RFID-(ar ef i dee) - Radio Frequency Identification (sometimes Identification Device). A small device which can be contained in a glass capsule to be placed in pets, carried in cards, worn in clothing or a multitude of other places. Used by the US postal service (USPS) to track mail bags, etc.

These devices respond to a low-frequency radio field from a transmitter(usually lower than the AM radio band) storing energy until they have enough to send an id back to the transmitter. Thus they need no batteries, and are small enough to be contained in cards just barely thicker than a credit card, or buttons, or inside glass capsules the size of a large hypodermic needle.

Ford uses them in Dearborn, Detroit on their employee ID cards. Many employees carry them in their planners (or wallets), and simple pass their planners (or shimmy their behind-which is very peculiar to observe) close to the reader. Most RFID devices have ranges of 10-20 inches (25-50 cm) but can be further depending on the antenna and transmitter configuration. Typically the RFID antenna is so small that it has to be within several inches of the transmitter to work well, so don't get all paranoid about it, eh?

I want to attach one to my watch for my home automation system so the system can be more intelligent.

Some of the advantages of RFID over the mag-swipe ID cards:

  • There are no moving parts, anywhere. This means dust, corrosion and wear and tear have a much smaller impact on RFID than mag-stripes, and mischief with chewing gum is ineffective.
  • It is contactless. The card doesn't even have to be on a line of sight from the reader in order to be detected. With enough range on an RFID lock, one just walks up to a door with the ID card still in a pocket, and it opens.
  • Greater security is possible on RFID systems. For example, code hopping can be implemented so a tag transmits a different ID code each time. Each card can still be distinguished from all others, but even if someone can get a copy of one transmission from a card, that one transmission, when reproduced, will be rejected by the interrogator later.
  • RFID is more transparent to the users than mag-stripes. A flexible tag on sticky paper could be attached to grocery items instead of a price tag, for example, then a checkout counter could read the contents of a shopping bag and total the prices without a clerk even having to open it.

RFID tags generally come in two types: FDX (Full duplex) and HDX (Half duplex). Either type can be made with or without a battery, though it's rare to find an FDX tag with a battery. FDX tags transmit their ID codes while the reader's activator signal is on - most of them actually get their energy from the activator signal, which is why they rarely have batteries. HDX tags transmit their ID codes after the signal turns off - sometimes the tag has a large capacitor, and gathers energy while the activator is on, sometimes it has a battery (in which case the activator merely is a signal for the HDX tag indicating when it should transmit its ID).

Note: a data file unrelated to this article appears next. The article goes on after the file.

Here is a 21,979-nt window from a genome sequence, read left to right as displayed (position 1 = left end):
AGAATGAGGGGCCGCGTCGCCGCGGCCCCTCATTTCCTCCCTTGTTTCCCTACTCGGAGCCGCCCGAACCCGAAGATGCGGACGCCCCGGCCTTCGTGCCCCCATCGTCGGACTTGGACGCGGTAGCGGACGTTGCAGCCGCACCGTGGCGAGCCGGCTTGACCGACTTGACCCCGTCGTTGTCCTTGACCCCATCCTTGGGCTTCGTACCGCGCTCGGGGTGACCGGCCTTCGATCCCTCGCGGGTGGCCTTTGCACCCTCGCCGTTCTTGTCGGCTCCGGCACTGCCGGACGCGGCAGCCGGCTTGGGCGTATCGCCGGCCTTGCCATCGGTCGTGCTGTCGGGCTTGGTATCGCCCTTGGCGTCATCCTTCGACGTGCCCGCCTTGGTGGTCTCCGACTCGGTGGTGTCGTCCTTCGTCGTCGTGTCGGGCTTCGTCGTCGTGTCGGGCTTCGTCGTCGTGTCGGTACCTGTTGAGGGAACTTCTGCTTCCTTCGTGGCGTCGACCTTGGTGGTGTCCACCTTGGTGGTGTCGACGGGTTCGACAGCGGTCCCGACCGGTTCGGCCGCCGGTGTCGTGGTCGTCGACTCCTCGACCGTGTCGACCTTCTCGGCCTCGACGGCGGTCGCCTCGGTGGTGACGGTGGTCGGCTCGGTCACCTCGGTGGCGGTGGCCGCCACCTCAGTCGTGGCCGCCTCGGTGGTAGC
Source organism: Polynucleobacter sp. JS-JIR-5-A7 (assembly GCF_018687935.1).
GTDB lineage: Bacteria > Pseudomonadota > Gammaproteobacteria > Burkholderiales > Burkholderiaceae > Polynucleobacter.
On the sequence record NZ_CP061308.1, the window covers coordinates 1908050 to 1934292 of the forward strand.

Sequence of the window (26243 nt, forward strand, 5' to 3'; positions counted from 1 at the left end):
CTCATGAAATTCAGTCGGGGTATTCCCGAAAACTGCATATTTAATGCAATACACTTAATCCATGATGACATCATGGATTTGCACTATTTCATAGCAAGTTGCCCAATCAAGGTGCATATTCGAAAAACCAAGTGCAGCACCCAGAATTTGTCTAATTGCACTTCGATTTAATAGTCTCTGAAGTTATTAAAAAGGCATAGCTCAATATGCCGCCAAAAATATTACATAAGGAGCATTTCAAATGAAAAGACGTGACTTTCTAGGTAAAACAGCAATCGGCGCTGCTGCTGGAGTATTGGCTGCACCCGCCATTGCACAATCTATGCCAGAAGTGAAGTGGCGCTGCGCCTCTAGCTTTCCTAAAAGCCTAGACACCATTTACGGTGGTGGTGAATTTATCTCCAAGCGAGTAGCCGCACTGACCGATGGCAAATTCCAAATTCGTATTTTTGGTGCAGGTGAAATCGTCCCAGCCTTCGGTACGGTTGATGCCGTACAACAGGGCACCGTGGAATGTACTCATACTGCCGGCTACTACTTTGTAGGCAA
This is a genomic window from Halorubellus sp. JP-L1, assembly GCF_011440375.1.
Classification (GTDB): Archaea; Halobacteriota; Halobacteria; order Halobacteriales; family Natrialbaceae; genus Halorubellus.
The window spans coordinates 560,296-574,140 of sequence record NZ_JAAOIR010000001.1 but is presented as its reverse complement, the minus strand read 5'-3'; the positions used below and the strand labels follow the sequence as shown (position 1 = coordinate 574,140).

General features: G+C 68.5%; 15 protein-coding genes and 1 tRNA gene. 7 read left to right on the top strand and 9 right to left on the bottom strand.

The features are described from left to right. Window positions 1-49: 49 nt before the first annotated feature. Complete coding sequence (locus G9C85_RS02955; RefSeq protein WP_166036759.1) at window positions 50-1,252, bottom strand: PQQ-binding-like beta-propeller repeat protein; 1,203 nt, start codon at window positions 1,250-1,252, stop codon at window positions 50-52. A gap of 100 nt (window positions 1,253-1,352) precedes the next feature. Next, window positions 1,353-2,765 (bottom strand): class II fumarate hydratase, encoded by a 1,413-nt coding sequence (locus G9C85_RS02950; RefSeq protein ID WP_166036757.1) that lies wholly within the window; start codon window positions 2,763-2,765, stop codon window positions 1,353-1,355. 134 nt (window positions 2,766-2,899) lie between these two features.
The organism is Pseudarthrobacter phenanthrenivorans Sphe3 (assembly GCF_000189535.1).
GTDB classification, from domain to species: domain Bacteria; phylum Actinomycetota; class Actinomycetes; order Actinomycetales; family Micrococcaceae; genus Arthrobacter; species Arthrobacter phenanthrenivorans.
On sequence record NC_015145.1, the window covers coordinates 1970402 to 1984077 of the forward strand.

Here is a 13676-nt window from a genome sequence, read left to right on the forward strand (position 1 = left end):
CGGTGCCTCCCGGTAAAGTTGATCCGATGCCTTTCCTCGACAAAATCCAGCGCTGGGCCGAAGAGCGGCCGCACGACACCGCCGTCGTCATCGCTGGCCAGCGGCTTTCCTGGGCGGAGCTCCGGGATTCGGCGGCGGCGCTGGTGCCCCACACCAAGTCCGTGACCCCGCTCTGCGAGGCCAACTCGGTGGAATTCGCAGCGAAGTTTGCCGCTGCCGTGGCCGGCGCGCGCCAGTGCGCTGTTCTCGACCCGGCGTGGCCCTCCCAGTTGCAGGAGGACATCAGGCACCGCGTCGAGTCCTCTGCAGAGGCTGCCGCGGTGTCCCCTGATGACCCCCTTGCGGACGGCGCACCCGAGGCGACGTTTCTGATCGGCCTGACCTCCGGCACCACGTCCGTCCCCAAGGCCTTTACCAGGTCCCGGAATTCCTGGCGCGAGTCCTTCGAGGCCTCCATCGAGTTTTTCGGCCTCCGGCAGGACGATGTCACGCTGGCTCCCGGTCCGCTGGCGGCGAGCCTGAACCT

There are generally three types of modulation used in RFID - Amplitude modulation (ASK), Frequency modulation (FSK), and Phase modulation (PSK). There are several encoding schemes: NRZ, Manchester encoding, Differential bi-phase encoding, variants, and more exotic types. The bit rate may vary from one tag format to another, as may the length of the tag, and the logical arrangement of bits within the tag; all these variables make for a very wide variety of tag formats. On top of that, more sophisitcated tags implement query-response protocols for authentication, and anticollision routines so that multiple tags in a field don't interfere with each others transmissions.

Gillette's RFID Field Trial1

It's very likely that we are all going to be hearing a lot about RFID in the next few years.  RFID currently has that kind of wired buzz that technologies get when they are about to achieve critical mass.  RFID, or Radio Frequency IDentification is a location tracking technology that basically consists of tiny, inexpensive short-range radio transmitter tags, each with a unique ID number, that are applied to consumer products. The transmitters announce their presence to sensitive radio receivers in warehouses, shipping depots, and retail stores. This allows products to be tracked, "from cradle to grave."  Real-time tracking could revolutionize the supply chain by allowing retailers to automate the ordering and restocking of their shelves, shippers to automate their shipment handling and manufacturers to know exactly where their inventory is.